When you have serious tax issues, you need someone who knows tax law

How to Make Sure Your Tax Refund Isn’t Seized

How to Make Sure Your Tax Refund Isn’t Seized

Tax refunds can be seized when you owe back taxes or have other types of debt, such as student loans. You’ll need to talk to the agency responsible for collecting your debt in order to resolve the issue and start getting your tax refund checks again.

IRS Tax Debts

The IRS can take your tax refund checks and apply them to your delinquent tax debt balance. Even when you’ve negotiated a tax resolution, such as an installment agreement or Offer in Compromise, the IRS may continue to offset your tax refunds and apply them towards your balance.

The only way to make sure you start getting your tax refunds again is to pay off your balance is full. Otherwise, you can adjust your withholdings or estimated tax payments so that you’ll pay less in taxes throughout the year and get a smaller refund.

Other Debts

The Treasury Offset Program (TOP) allows other government agencies to seize your tax refund. Your refund may be offset if you owe any of the following debts:

  • State tax debt
  • Federal agency non-tax debt, such as federal student loans
  • Unpaid child support
  • Some unemployment compensation debts

You should receive a notice that tells you which agency is getting your tax refund money. You’ll have to contact this agency to resolve the issue because the IRS doesn’t administer the TOP.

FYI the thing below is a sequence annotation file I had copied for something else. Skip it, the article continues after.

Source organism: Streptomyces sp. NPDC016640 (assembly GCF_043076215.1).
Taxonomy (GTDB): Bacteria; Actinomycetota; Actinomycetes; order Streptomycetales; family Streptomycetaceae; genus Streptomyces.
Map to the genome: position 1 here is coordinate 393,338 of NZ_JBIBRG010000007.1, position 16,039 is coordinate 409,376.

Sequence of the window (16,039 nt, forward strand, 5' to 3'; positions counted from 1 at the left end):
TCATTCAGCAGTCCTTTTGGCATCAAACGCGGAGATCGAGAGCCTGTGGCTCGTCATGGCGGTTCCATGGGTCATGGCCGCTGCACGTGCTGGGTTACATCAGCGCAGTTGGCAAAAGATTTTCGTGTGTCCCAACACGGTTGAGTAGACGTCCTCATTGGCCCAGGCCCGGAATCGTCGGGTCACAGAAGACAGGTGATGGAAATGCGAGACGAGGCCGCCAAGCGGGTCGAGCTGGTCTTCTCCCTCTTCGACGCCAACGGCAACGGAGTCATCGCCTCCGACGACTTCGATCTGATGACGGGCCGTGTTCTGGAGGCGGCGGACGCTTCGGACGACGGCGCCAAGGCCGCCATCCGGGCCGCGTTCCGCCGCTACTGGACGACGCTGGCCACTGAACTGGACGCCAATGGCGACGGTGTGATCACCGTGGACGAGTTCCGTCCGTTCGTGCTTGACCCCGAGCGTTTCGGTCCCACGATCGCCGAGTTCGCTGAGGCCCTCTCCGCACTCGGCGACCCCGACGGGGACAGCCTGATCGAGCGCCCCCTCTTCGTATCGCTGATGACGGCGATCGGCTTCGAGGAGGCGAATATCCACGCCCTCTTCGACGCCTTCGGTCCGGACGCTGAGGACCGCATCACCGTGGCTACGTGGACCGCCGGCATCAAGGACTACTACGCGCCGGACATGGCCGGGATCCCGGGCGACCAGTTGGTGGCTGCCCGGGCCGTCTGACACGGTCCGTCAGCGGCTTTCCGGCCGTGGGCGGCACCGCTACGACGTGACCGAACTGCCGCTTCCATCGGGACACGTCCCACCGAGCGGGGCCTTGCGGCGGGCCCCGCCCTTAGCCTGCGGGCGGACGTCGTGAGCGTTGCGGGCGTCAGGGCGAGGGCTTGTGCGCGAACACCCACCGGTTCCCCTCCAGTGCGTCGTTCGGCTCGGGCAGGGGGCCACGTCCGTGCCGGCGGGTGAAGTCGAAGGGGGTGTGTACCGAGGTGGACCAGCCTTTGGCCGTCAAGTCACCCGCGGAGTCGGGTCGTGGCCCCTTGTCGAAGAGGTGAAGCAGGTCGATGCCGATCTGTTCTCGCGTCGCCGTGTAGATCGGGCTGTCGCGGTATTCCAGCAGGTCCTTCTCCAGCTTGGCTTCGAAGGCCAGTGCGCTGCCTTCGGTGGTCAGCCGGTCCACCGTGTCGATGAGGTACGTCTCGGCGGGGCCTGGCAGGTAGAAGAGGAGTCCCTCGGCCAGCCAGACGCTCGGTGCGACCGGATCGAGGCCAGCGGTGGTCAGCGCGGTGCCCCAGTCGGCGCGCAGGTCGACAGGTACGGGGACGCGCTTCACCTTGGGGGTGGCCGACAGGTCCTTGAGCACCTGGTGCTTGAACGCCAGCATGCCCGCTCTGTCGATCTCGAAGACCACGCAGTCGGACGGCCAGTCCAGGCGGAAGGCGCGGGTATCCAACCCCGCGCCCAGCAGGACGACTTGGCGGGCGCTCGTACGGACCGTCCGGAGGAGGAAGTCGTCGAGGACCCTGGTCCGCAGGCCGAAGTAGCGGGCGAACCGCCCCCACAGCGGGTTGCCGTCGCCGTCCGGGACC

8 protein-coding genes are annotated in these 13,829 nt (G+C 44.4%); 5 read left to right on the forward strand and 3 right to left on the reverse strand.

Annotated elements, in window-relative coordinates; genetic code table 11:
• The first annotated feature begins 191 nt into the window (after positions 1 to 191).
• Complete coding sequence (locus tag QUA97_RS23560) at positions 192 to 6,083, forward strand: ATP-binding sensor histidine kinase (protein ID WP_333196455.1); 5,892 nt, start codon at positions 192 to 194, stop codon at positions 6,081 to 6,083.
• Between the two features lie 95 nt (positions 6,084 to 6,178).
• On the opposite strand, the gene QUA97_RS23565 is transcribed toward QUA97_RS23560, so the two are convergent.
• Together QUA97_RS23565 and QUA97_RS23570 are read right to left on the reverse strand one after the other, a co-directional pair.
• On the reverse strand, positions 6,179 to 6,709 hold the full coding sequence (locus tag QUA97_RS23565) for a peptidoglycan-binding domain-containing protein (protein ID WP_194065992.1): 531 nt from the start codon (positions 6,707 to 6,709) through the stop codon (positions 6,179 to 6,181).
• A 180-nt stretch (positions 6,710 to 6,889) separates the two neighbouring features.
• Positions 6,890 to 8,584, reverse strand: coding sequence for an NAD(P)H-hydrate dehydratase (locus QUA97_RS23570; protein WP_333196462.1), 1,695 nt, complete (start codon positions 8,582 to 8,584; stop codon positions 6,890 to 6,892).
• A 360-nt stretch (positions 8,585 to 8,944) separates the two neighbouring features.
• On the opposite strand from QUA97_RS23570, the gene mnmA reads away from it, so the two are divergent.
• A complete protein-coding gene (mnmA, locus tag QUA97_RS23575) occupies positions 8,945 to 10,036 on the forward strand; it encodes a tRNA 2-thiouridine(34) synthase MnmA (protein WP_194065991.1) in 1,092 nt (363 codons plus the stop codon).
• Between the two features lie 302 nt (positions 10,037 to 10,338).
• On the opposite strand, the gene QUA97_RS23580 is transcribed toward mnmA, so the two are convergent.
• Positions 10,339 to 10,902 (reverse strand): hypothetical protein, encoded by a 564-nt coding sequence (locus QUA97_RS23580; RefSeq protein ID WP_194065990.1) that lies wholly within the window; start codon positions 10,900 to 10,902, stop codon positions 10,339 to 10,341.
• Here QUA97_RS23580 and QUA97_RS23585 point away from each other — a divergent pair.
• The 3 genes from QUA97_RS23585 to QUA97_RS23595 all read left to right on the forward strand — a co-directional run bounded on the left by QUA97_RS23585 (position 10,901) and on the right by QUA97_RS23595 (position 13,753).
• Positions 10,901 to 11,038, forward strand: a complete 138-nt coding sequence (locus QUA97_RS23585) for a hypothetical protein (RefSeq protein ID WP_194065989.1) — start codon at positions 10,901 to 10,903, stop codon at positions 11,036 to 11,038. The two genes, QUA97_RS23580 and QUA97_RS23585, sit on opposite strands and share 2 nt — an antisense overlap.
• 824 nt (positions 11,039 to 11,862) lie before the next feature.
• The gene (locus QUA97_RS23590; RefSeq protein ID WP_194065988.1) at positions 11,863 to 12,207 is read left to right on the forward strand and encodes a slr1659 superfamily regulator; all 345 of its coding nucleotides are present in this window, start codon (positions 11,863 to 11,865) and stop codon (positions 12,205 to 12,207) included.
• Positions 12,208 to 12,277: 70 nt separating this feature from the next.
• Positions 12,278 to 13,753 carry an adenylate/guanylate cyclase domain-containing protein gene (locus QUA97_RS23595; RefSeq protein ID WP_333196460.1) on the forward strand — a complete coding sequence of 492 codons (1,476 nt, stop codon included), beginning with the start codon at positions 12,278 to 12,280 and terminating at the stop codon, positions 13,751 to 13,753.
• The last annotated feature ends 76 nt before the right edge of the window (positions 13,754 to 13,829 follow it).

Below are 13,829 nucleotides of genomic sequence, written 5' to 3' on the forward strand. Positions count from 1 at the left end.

Spouse’s Pre-Marriage Tax Debts

Your joint tax refund can be seized if your spouse has debts incurred before you were married. The IRS won’t be able to determine which portion of the refund belongs to you or your spouse, respectively, so they’ll just take the whole thing.

You can get around this problem by filing an Injured Spouse Allocation. This form tells the IRS how much of the refund is allocated to your income and other tax items. You’ll receive your portion of the refund, but your spouse’s portion will still be seized and applied to his or her debts.

File this form along with your tax return to prevent a refund offset. If your joint refund has already been offset because of your spouse’s pre-marriage debts, you can still file the injured spouse form and wait for the IRS to send you your tax refund.

The Gartzman Law Firm can help you resolve your tax debt so you start getting your tax refunds checks again. Use our contact form to request a consultation with an Atlanta tax resolution attorney.